In This Article Expand or collapse the "in this article" section Homeric Hymns

  • Introduction
  • General Overviews
  • Bibliographies
  • Editions
  • English Translations
  • Language and Style
  • Structure
  • Genre and Motifs
  • The Collection

Classics Homeric Hymns
Andrew Faulkner
  • LAST REVIEWED: 29 August 2012
  • LAST MODIFIED: 29 August 2012
  • DOI: 10.1093/obo/9780195389661-0098


The Homeric Hymns are a collection of thirty-three hexameter hymns to Greek deities, so named because they were often in Antiquity attributed to Homer, the supposed composer of the Iliad and Odyssey. The poems are, in fact, of varied date and provenance, although the majority are most probably products of the archaic period (7th to 6th centuries BCE). Four of the Homeric Hymns (two to Demeter, three to Apollo, four to Hermes, and five to Aphrodite) contain developed narratives of episodes in the lives of the deities celebrated and stretch from 293 to 580 lines. The first Hymn to Dionysus also contained an extended narrative of over 400 lines, but now survives only in fragments. There are two mid-length Hymns with narratives, seven to Dionysus (fifty-nine lines), and nineteen to Pan (forty-nine lines), but the rest of the poems in the corpus are short celebrations of divine powers consisting of between three and twenty-two lines. Critical attention has understandably focused most on the longer Homeric Hymns with extended narratives.

General Overviews

Concise general overviews of the Homeric Hymns are provided by Faulkner 2011 and Clay 1997. Excellent general comments may also be found in Parker 1991. Others can be found in the introductions to editions and translations, with notable contributions by Richardson 2010, West 2003, Cashford 2003, and Càssola 1975. The introduction to Allen, et al. 1936 is still extremely useful, but somewhat dated. Nünlist 2004 gives a brief overview of the Hymns and narratology.

  • Allen, Thomas W., William R. Halliday, and Edward E. Sikes, eds. 1936. The Homeric hymns. 2d ed. Oxford: Clarendon.

    Introduction to the nature, language, and transmission of the Homeric Hymns, as well as early scholarship on the poems, pp. xi–cxv. The section on the relationship of manuscripts is superseded by Càssola 1975.

  • Cashford, Jules, trans. 2003. The Homeric hymns. Introduction and notes by Nicholas Richardson. London: Penguin.

    Introduction to the nature, performance context, authorship and date, structure, style, and reception of the Homeric Hymns, pp. vii–xxxv.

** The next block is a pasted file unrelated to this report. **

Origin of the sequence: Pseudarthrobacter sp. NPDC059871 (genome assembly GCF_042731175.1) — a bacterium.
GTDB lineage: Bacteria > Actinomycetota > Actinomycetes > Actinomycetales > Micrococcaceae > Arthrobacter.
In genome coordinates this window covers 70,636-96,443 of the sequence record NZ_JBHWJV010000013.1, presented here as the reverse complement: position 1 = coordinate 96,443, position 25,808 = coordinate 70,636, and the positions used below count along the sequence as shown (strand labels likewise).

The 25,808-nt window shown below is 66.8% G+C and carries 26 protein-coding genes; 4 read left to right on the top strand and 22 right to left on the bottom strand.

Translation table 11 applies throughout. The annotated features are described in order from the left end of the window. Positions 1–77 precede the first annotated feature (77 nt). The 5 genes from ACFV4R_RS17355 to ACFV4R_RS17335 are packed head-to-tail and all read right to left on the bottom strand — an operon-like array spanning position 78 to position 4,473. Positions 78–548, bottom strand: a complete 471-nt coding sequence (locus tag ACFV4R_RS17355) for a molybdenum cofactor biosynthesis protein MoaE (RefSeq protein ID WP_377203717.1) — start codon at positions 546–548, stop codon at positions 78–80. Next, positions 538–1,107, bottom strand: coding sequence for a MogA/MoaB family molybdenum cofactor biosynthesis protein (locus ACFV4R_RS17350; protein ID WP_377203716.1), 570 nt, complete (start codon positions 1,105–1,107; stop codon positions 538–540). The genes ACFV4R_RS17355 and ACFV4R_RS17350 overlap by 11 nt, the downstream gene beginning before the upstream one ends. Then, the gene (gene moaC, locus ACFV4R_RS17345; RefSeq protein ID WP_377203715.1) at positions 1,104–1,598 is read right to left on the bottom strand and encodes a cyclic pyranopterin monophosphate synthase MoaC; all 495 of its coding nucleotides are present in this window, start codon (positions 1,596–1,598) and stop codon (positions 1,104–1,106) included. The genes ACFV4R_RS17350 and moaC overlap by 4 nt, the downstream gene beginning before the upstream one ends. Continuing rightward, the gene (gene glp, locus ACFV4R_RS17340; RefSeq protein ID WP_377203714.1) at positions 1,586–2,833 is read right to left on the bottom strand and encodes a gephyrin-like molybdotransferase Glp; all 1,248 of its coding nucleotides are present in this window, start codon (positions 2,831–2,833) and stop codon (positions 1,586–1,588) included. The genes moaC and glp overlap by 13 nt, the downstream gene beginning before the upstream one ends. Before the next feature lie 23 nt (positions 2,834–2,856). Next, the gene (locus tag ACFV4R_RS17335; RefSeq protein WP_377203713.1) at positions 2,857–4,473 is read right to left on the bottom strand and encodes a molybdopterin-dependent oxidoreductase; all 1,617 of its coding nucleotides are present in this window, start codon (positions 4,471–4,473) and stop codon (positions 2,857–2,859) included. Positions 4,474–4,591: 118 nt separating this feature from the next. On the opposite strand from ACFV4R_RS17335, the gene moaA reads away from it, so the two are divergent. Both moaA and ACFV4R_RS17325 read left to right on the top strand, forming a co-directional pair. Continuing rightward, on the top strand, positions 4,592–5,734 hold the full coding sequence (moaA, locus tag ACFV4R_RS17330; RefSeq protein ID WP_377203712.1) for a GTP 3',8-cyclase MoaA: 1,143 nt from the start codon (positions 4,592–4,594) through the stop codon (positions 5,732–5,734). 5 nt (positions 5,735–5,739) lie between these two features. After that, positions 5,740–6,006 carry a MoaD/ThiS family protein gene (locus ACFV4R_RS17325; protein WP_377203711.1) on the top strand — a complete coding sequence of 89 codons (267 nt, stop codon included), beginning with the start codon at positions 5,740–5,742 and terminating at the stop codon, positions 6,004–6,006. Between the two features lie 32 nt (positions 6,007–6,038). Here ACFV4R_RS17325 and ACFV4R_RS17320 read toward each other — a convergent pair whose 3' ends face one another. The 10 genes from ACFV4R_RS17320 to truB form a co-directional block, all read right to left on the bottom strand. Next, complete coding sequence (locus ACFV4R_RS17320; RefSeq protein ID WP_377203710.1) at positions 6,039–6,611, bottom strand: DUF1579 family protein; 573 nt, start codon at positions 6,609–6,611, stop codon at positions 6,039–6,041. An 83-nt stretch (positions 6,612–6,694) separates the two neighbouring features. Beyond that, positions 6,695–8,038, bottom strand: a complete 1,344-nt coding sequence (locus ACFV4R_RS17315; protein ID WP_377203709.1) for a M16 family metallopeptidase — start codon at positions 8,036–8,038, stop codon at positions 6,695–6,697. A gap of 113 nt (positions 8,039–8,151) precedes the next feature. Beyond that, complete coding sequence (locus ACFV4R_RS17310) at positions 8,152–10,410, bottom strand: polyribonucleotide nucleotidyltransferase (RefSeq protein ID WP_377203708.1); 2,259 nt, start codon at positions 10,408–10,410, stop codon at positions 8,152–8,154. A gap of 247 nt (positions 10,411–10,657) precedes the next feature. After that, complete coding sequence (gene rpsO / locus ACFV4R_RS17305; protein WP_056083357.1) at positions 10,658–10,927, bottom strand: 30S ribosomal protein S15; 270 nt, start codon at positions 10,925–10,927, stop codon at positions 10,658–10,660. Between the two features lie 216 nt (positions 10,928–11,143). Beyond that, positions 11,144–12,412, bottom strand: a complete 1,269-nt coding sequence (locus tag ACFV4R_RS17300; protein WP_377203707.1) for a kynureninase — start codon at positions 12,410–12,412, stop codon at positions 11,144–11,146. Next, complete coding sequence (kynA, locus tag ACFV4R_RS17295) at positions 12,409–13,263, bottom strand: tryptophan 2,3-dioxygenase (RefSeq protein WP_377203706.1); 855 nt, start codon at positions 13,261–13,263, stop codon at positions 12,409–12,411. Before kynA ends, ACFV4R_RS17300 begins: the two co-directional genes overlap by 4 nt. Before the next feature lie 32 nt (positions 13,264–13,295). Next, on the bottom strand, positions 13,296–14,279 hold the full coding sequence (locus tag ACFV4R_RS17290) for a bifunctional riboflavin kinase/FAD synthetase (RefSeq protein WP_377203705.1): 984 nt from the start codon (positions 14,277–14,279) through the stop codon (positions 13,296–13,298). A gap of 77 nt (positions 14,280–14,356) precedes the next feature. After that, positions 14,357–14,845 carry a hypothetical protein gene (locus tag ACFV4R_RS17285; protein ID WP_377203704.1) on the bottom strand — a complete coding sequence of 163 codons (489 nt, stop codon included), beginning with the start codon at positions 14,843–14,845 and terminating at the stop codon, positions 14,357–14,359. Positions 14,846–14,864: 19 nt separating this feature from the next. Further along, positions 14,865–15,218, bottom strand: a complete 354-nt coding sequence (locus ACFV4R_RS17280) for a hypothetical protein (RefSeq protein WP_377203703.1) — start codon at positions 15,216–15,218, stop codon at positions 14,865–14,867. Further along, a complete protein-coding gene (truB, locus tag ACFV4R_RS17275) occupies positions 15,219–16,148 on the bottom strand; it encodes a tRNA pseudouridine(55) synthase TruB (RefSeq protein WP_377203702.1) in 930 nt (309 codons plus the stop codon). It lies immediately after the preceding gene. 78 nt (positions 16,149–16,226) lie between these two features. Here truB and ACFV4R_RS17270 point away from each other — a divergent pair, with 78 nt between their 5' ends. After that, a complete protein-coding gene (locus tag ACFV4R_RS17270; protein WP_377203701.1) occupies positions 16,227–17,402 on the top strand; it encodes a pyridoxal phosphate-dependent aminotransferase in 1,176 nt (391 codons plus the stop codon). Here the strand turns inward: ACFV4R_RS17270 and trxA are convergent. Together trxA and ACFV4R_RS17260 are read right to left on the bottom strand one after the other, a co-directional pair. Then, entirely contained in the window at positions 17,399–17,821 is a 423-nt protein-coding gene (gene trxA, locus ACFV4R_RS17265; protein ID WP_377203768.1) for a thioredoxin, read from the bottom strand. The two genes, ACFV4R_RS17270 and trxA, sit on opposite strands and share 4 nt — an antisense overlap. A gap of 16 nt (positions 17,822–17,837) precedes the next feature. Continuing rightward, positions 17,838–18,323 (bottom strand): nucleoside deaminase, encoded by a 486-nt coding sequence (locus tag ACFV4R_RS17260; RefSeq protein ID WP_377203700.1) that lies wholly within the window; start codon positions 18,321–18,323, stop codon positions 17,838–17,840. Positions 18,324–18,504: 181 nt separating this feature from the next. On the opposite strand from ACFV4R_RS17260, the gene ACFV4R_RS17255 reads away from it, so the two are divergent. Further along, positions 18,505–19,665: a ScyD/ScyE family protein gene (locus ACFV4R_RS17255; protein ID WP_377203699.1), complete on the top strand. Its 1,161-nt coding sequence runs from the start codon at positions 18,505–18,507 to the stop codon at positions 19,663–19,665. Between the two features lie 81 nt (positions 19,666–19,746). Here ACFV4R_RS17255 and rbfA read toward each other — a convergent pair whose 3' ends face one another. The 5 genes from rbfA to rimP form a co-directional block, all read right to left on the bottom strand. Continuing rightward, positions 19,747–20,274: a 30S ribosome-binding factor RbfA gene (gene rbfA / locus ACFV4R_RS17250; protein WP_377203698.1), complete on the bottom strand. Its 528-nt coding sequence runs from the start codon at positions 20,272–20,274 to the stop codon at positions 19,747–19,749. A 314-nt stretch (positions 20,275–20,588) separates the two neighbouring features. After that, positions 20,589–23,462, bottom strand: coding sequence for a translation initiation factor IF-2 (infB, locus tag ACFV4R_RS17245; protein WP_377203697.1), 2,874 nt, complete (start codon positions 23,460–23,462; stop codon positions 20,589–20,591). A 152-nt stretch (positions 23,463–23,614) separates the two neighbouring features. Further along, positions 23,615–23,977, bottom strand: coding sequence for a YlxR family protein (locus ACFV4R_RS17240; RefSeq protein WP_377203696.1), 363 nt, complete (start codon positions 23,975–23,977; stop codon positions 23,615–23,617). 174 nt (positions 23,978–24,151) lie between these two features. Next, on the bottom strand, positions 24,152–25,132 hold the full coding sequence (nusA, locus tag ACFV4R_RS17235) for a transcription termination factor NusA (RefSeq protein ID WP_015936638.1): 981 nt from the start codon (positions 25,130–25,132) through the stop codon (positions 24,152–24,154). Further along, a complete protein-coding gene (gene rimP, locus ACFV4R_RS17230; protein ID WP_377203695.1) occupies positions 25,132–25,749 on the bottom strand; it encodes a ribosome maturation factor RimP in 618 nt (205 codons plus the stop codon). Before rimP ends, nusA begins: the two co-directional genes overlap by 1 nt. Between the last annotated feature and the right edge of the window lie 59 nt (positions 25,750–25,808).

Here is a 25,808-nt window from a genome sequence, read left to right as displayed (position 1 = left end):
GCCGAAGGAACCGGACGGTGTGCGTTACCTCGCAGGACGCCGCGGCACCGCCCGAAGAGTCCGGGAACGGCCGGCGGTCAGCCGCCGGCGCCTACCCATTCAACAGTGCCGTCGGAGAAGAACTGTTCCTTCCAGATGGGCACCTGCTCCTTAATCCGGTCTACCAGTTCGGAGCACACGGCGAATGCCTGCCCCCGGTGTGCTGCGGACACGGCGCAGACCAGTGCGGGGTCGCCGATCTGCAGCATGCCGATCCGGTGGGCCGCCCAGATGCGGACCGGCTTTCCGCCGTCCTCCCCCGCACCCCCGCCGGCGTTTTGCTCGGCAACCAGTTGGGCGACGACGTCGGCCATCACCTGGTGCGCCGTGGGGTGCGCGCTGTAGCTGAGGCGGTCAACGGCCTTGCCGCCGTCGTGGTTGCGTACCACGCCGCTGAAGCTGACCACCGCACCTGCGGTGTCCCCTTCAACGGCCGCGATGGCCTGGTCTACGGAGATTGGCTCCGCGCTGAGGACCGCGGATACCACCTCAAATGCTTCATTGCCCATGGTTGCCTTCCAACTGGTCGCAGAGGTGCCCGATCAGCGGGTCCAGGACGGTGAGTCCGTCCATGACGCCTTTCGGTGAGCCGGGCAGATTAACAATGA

• Càssola, Filippo, ed. 1975. Inni omerici. Milan: Mondadori.

    Overview of the Homeric Hymns’ transmission and their place within the tradition of epic poetry, pp. ix–lxx.

  • Clay, Jenny Strauss. 1997. The Homeric Hymns. In A new companion to Homer. Edited by Ian Morris and Barry Powell, 489–507. Leiden, The Netherlands: Brill.

    Overview of the language, structure, and performance context of the Homeric Hymns, with individual sections dedicated to the long narrative poems to Demeter, Apollo, Hermes, and Aphrodite.

  • Faulkner, Andrew. 2011. Modern Scholarship on the Homeric Hymns: Foundational Issues. In The Homeric Hymns: Interpretative Essays. Edited by Andrew Faulkner. 1–25. Oxford, UK: Oxford University Press.

    An overview of central questions pertaining to the Homeric Hymns in modern scholarship.

  • Nünlist, René. 2004. The Homeric hymns. In Narrators, narratees and narratives in ancient Greek literature. Edited by Irene de Jong, René Nünlist, and Angus Bowie, 35–42. Leiden, The Netherlands: Brill.

    Brief overview of narratology and the Homeric Hymns.

  • Parker, Robert. 1991. The Hymn to Demeter and the Homeric hymns. Greece and Rome 38:1–17.

    DOI: 10.1017/S0017383500022932

    A study of the Hymn to Demeter’s relationship to cult, but with excellent general comments about the nature of the Homeric Hymns, pp. 1–4.

  • Richardson, Nicholas, ed. 2010. Three Homeric hymns: To Apollo, Hermes, and Aphrodite. Cambridge, UK: Cambridge Univ. Press.

    Introduction treats the nature, structure, themes, origins, and reception of the collection, with detailed attention given to the long Homeric Hymns to Apollo, Hermes, and Aphrodite, pp. 1–33.

  • West, Martin L., trans. and ed. 2003. The Homeric hymns, Homeric apocrypha, Lives of Homer. Cambridge, MA: Harvard Univ. Press.

    Concise overview of the nature of the Homeric Hymns and the origins of the collection, with separate discussion of the date and character of individual hymns.

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